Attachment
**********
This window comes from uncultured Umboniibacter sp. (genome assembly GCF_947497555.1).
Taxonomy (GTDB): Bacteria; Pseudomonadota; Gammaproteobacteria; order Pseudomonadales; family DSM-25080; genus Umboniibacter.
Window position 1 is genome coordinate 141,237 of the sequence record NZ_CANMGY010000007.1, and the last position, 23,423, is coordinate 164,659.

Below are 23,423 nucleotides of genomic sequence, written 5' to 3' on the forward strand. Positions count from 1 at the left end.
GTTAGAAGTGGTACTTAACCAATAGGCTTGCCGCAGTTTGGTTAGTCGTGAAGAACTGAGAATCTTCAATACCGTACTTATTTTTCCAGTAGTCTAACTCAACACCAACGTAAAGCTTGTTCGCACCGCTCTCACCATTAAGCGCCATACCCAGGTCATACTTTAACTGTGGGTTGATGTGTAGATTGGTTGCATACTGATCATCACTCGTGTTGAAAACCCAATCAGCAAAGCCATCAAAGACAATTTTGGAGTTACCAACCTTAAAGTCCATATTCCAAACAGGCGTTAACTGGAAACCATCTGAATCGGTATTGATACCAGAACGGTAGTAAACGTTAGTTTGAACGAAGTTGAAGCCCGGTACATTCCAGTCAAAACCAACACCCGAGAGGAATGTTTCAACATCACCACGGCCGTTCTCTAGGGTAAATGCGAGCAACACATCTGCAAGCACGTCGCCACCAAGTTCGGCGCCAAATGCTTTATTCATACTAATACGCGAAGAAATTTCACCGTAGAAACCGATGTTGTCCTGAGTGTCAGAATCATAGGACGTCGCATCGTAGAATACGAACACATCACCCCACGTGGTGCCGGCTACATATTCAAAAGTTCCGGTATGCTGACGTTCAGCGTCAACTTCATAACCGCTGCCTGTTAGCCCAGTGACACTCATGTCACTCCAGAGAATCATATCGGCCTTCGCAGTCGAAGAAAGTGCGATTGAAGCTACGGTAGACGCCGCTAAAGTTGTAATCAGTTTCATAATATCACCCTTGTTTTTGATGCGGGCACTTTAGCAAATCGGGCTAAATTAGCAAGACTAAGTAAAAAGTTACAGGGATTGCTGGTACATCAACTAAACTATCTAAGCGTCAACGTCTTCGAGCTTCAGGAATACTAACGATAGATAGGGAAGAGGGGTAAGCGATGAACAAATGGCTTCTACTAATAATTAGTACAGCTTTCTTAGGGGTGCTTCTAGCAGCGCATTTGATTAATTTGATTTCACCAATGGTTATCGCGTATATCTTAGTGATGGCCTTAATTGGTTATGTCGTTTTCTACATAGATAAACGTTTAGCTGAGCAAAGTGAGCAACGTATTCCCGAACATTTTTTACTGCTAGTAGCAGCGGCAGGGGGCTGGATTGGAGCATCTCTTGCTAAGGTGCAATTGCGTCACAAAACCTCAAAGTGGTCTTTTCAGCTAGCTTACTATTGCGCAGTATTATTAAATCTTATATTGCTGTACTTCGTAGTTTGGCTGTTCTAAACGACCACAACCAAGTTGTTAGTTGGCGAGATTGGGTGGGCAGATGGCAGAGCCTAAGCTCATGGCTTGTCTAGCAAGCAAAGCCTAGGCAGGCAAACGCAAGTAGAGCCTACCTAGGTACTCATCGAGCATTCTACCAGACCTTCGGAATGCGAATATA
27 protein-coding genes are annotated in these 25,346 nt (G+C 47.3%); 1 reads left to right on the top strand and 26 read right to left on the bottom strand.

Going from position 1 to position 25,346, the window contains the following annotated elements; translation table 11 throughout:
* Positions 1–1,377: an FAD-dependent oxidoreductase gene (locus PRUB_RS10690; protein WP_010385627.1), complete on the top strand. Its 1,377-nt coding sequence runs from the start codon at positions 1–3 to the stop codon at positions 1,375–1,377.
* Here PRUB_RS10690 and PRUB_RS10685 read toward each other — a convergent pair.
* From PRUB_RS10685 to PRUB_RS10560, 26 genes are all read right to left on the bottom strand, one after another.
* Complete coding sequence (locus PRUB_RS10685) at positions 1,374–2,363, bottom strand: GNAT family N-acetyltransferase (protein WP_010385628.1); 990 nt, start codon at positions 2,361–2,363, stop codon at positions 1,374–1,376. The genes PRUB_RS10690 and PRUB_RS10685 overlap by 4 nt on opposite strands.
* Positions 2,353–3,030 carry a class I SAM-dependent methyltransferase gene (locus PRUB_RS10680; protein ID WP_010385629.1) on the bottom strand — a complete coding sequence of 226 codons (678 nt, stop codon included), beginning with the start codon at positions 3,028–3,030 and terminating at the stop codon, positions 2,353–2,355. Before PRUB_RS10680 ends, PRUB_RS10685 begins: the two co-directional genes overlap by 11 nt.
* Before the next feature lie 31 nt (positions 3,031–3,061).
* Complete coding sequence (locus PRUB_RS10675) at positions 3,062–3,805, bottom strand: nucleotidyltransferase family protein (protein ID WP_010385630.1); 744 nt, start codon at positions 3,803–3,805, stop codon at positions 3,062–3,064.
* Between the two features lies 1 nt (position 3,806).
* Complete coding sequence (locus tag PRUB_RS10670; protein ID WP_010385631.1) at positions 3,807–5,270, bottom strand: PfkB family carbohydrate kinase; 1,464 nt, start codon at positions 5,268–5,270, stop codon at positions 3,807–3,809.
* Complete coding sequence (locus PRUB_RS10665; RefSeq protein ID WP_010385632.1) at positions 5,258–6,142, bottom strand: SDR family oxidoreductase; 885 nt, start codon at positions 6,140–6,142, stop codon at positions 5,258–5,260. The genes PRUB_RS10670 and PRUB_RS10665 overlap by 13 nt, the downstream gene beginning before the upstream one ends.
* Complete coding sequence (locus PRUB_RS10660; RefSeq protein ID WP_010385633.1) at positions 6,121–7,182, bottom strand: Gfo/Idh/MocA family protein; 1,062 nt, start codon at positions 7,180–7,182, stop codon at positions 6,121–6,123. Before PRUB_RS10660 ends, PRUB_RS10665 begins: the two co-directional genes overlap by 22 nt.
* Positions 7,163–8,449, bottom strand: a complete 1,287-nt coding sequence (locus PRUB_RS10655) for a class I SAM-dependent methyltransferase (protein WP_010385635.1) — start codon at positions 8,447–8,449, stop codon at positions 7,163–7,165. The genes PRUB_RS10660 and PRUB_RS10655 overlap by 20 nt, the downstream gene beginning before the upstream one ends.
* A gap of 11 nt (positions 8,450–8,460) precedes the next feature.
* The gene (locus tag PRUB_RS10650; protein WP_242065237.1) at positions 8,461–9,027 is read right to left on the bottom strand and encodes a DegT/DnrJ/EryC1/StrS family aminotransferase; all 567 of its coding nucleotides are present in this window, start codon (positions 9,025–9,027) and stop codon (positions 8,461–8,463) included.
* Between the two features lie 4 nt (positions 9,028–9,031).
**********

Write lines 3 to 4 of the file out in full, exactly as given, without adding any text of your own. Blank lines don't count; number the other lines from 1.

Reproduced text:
Window position 1 is genome coordinate 141,237 of the sequence record NZ_CANMGY010000007.1, and the last position, 23,423, is coordinate 164,659.

Below are 23,423 nucleotides of genomic sequence, written 5' to 3' on the forward strand. Positions count from 1 at the left end.